Thursday, January 10, 2008
Post has many more details on Missouri cyber-hoax tragedy today
The case of Internet cyber bullying, resulting in the suicide of Missouri 13-year-old Megan Meier in October 2006 after a neighbor had set up a hoax impersonating a boy friend who would then "reject" her online, has stirred up renewed debate this week on Internet freedom, anonymity and privacy. I had written in detail about this incident on this blog Dec. 2 and provided many links. Dr. Phil had a show about it this week. And there are new, however unconvincing, developments on the legal front about possible prosecution.
Today, Thursday Jan. 10, The Washington Post has a long story by Tamara Jones on p. c1, "A Deadly Web of Deceit: A Teen's Online 'Friend' Proved False, And Cyber-Vigilantes Are Avenging Her," link here. The story has a slide show.
One important aspect of the story is that the details of what actually happened in the Drew family and who actually perpetrated the hoax seem obscure. There are now several accounts in print and on the Internet, and this Post story provides the most detailed account I've seen yet.
Today, Jan. 10, at 11 AM EST, law professor Daniel J. Solove will discuss this case online on the Washington Post. The discussion will be called "Privacy, Free Speech and Anonymity on the Internet." The link is here. Solove is an associate law professor at George Washington University and author of "The Future of Reputation: Gossip, Rumor and Privacy on the Internet." The book is published by Yale University Press and available for immediate order on Amazon. I just ordered it now, and will cover it soon on my books blog.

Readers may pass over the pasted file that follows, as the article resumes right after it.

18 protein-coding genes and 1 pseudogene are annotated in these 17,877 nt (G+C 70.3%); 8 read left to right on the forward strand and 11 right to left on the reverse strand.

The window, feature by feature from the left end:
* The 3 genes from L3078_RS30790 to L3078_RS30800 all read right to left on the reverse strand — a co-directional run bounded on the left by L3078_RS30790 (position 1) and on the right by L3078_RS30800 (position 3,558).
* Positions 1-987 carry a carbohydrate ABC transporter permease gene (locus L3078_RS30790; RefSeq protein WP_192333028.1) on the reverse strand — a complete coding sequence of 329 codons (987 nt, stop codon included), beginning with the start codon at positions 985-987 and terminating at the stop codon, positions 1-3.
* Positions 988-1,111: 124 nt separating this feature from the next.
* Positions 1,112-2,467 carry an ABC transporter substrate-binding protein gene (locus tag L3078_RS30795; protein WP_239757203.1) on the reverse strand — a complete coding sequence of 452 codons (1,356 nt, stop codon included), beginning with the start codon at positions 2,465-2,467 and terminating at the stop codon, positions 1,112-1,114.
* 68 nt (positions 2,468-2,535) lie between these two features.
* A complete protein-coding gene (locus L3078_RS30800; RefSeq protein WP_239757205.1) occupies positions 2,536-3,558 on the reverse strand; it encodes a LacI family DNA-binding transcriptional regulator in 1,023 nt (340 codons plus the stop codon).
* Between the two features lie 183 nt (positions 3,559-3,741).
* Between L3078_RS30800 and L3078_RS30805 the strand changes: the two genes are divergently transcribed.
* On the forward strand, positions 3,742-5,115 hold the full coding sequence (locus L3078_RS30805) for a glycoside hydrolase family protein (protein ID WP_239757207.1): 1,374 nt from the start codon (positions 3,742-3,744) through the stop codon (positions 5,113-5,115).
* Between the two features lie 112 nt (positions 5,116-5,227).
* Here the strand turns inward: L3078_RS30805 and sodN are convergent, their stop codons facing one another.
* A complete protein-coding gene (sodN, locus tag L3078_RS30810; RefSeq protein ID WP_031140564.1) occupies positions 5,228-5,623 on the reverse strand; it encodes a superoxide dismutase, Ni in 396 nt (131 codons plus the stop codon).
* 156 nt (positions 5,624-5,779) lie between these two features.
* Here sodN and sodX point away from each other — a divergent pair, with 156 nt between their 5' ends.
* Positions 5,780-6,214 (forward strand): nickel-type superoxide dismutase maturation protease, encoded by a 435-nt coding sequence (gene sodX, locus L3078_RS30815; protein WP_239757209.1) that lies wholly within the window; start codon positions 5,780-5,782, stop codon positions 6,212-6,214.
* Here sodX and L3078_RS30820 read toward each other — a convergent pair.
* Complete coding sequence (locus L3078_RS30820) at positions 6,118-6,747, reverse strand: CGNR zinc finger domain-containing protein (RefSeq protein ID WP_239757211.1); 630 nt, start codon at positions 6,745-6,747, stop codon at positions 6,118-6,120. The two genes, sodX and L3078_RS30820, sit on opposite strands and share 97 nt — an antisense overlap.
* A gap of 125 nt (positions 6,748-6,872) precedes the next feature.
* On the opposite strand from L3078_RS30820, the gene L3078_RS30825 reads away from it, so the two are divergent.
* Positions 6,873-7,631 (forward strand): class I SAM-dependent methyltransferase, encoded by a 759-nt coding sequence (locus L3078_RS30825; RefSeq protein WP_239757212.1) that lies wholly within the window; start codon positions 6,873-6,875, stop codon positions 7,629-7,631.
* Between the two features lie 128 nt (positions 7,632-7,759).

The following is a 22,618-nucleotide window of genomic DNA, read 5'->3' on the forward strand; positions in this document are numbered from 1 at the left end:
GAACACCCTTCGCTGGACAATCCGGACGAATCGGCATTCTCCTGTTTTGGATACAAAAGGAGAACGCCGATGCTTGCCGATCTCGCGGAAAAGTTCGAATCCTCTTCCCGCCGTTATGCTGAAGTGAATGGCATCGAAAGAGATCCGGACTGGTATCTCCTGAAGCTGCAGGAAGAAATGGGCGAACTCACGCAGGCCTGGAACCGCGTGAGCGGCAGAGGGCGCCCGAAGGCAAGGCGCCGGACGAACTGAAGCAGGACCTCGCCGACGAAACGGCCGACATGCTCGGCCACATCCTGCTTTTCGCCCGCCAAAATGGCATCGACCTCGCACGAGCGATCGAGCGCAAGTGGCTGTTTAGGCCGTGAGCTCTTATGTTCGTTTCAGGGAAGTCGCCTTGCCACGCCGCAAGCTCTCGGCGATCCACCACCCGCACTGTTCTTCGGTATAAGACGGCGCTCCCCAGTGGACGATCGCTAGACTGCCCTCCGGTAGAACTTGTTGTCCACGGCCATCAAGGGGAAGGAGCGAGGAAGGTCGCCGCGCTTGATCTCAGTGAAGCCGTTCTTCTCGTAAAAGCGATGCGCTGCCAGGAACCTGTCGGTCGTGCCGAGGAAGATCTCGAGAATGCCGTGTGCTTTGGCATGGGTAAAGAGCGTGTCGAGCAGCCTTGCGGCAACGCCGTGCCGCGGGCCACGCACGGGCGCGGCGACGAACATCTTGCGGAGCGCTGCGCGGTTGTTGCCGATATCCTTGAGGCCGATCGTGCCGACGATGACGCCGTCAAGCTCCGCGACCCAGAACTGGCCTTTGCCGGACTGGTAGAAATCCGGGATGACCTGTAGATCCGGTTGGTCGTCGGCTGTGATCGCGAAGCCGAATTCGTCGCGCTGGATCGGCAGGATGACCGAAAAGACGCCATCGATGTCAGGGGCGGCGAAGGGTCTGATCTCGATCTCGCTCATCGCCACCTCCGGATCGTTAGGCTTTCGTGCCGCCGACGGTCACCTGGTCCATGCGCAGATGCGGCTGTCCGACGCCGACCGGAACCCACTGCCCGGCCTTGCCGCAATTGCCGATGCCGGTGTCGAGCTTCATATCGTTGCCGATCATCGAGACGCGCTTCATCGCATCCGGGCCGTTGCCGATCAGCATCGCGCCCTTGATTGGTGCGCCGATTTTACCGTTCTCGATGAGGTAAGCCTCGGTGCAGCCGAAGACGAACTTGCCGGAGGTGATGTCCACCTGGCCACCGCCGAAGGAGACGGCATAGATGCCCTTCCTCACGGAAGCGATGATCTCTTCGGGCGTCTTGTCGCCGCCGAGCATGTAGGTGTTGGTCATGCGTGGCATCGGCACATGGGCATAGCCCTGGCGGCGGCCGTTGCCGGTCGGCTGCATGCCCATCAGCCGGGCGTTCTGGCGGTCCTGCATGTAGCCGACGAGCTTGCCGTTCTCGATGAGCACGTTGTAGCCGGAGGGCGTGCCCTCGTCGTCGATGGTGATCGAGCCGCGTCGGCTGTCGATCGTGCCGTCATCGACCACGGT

The Los Angeles Times has a story about a new effort at federal prosecution (with a grand jury convening in LA) "L.A. grand jury issues subpoenas in Web suicide case," story by Scott Glover and P. J. Huffstutter, January 9, 2007, link here. The story contains an Associated Press video of the story (1:50 in length).
It's interesting; I met a GWU law student randomly on the Metro in Washington yesterday and we had a discussion about this matter on COPA. How the chance coincidences pile up. I graduated from GW myself (BS Math) in 1966.
This case is not so much about "reputation" as other stories have presented it (social networking profiles, blogs, videos, and material submitted by others) as it is about deliberate manipulation of another minor's need for social validation.
Teenagers become attached to the mechanisms that the civilization around them provides in order to have a source of identity. Today, many teenagers presume that one must meet people through social networking sites. When I was a boy, somewhat introverted, I got a lot of identity from collecting classical phonograph records, an activity that represented the technology of the 1950s and 1960s. The principles remain the same, but the details change and become more dangerous.
Picture (at top): old movie projector (in back corner) at Woodrow Wilson House in Washington DC. Below: GWU Hospital, Washington DC (unrelated).
Update: Jan 18, 2008
The New Yorker, Jan. 21 2008, has an article by Lauren Collins, "Annals of Crime: Friend Game: Behind the online hoax that led to a girl's suicide," p. 34, link here.
Update: Feb. 8, 2008
USA Today has a list of state laws on cyber-bullying, here.
A related story there by Albert Koloff is here.